Pepsi-Cola Co.: Eight 30-second units, split evenly between the first and third quarters. Six units will support flagship Pepsi; two will air as :30s for Lipton Original, a ready-to-drink iced tea joint venture with Thomas J. Lipton Co. Among the Pepsi brand spots is a :30 that broke last year called "Play ground" and teams Shaquille O'Neal with a soda-gulping kid. A new :45 also �is expected, featuring supermodel Cindy Crawford; "Seinfeld's" Kramer, Michael Richards; and comedian Rodney Dangerfield. BBDO Worldwide, New York, handles Pepsi. At least one of the Lipton Original spots will be a commercial from J. Walter Thompson USA, which handles the account.

Alamo Rent A Car: Three 30-second units airing as a �90-second spot in the second quarter. A one-time-only Super Bowl spot that doesn't introduce any new campaign but is said to have "breakthrough" creative elements. By Hal Riney & Partners, San Francisco.

Converse: One 30-second spot airing in the third commercial break in the first quarter. "Wizard of Oz" theme featuring Converse endorser Larry Johnson as "Grandmama" character. Campaign from Houston, Effler & Partners, Boston, introduces a new $40 million worldwide ad effort to launch the $110 BackJam shoe line.

Nike: Four 30-second units airing as two 60-second spots. Campaign from Wieden & Kennedy, Portland, Ore., features Michael Jordan and other Nike endorsers ruminating about unsung heroes of basketball, all of whom are portrayed in nostalgic footage by Mr. Jordan. SFM Media, New York, handles media.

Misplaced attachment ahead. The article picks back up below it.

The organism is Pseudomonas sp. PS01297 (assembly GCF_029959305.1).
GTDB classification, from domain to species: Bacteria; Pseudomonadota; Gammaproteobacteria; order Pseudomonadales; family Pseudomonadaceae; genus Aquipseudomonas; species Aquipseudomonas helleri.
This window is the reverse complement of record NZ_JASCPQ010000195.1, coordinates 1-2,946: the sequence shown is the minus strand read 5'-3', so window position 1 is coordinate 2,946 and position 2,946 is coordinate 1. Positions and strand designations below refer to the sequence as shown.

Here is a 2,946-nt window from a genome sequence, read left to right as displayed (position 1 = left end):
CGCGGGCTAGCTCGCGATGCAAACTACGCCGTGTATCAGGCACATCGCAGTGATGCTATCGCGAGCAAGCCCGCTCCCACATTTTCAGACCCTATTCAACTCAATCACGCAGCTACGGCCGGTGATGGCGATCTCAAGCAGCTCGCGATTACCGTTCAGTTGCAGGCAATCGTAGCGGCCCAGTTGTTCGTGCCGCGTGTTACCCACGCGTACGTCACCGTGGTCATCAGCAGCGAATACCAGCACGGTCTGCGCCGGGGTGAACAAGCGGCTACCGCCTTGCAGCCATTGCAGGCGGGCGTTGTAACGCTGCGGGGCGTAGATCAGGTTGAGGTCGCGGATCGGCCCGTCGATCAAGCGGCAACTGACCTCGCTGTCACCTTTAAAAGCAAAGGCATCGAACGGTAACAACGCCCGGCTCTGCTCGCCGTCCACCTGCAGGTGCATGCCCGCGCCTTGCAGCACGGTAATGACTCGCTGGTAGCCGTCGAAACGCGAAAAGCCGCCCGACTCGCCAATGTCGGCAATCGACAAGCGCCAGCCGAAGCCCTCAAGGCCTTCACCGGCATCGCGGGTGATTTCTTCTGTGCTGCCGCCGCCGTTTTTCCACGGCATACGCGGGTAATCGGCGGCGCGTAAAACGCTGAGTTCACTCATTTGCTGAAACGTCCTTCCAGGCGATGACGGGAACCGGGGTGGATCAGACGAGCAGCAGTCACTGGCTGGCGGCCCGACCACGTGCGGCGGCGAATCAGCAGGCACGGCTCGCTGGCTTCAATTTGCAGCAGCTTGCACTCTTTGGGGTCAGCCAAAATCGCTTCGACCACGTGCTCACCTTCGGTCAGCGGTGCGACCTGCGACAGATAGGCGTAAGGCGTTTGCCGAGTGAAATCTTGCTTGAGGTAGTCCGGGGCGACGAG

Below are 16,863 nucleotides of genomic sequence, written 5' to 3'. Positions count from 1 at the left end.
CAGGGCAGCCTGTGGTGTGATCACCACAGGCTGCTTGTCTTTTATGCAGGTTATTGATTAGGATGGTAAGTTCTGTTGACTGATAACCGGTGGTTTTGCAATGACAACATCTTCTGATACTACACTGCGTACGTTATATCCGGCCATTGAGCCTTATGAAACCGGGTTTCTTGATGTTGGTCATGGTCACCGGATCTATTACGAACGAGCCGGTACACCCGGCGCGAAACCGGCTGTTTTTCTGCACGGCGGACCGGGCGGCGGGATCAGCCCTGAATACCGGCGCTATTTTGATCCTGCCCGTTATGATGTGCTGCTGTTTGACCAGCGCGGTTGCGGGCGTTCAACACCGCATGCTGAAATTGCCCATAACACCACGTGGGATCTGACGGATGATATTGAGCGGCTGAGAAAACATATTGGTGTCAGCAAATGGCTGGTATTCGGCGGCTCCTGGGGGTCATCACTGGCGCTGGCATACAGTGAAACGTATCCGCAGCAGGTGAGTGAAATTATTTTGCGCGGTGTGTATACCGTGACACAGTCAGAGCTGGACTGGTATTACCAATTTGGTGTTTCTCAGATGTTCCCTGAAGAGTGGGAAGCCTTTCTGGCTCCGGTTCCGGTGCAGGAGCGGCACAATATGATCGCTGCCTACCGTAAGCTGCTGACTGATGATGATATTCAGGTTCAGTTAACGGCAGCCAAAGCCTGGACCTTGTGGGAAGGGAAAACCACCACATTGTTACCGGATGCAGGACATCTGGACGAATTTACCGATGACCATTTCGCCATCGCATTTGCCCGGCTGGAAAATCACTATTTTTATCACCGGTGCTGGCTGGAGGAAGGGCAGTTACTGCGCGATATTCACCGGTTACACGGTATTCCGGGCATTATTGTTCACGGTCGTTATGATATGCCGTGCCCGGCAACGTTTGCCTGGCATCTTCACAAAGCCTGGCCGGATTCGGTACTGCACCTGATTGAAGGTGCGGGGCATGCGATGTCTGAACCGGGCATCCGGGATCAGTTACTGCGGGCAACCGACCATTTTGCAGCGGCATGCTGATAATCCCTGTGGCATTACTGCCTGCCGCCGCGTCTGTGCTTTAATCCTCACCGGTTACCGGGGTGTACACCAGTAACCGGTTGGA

Reebok: Three 30-second units airing as a :30 and a :60. The :60 features Reebok endorser Shaquille O'Neal singing a rap song from his new album. The spots are the last campaigns from Chiat/Day, Venice, Calif., with media handled by DeWitt Media, New York.

Chrysler Corp.: Two 30-second spots airing in the first half. Spots, plus a 60-second unit in NBC's pre-game show, unveil the new Neon small car line being marketed by Dodge and Plymouth. Campaign by BBDO Worldwide, Southfield, Mich.

Isuzu: Two 30-second spots. One airs in the first break of the third quarter, the other in the last pod of the fourth quarter. First spot is a relatively new campaign entitled "Playoff" for Isuzu's Trooper �sport-utility vehicle. The second, dubbed "Birthday Cake," is an older effort for the Rodeo sport-utility line. Goodby, Berlin & Silverstein, San Francisco, handles creative; SFM Media, New York, handles media.